Thursday, October 30, 2008

Securities Lending? Are you serious?


Just when you thought your jaw couldn't drop to the floor, again, this year, you learn something new.

AIG lost $18 billion - billion - in its securities lending business. (h/t Felix Salmon)

Now, I'm out of it, but securities lending used to be one of those super-great, side businesses that turned an "extra" 2-5% a year, at almost no risk required.

So, to have lost $18 billion ... well, one just has to stagger back. 'Securities lending' must have been a euphemism for Casino Royal. Although this bit of information is in no way conclusive, it raises the prospect, not of some bets gone wrong, but of an almost abject loss of internal controls.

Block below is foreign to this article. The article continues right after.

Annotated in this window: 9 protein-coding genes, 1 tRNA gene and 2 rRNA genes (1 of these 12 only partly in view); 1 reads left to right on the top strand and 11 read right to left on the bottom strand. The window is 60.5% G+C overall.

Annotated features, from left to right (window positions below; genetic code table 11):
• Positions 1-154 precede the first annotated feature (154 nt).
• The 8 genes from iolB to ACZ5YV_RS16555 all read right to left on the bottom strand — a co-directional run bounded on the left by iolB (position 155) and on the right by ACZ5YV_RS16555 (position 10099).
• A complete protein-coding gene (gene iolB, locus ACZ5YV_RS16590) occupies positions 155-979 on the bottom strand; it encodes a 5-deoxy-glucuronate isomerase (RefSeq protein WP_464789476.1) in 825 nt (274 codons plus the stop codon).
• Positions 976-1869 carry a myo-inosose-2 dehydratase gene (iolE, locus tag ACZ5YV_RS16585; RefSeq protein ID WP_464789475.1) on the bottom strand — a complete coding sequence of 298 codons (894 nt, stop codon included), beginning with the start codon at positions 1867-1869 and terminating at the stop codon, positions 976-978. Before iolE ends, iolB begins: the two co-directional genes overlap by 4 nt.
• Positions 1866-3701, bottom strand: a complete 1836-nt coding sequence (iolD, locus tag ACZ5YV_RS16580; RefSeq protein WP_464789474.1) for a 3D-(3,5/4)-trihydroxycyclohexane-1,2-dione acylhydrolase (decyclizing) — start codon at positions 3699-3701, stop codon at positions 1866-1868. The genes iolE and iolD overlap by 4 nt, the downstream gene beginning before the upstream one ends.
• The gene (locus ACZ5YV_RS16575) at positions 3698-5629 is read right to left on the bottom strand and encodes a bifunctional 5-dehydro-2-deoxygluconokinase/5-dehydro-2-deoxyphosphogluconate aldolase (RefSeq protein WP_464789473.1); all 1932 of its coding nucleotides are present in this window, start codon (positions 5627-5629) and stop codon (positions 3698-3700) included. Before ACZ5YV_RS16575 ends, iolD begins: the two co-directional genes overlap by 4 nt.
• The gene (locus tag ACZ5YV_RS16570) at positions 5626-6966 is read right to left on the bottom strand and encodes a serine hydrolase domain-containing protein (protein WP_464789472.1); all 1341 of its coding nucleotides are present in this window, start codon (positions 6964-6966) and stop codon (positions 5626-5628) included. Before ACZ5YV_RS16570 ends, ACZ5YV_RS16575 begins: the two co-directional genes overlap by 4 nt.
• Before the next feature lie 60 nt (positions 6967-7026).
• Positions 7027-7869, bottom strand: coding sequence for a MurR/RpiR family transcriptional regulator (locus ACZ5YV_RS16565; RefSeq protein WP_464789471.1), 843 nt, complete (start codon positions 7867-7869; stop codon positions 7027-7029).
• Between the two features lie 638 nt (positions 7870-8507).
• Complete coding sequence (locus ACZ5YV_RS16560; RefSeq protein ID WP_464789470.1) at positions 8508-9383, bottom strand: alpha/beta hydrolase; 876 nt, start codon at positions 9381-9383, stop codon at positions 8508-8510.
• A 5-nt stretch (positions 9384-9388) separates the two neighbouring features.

Of the two big Fed loans, the smaller one, the $38 billion supplementary lending facility, was extended solely to prevent further losses in the securities-lending business. So far, $18 billion has been drawn down for that purpose.

For securities lending, an institution with a long time horizon makes extra money by lending out securities to shorter-term borrowers. The borrowers are often hedge funds setting up short trades, betting a stock’s price will fall. They typically give A.I.G. cash or cashlike instruments in return. Then, while A.I.G. waits for the borrowers to bring back the securities, it invests the money.

In the last few months, borrowers came back for their money, and A.I.G. did not have enough to repay them because of market losses on its investments. Through the secondary lending facility, the insurer is now sending those investments to the Fed, and getting cash in turn to repay customers.

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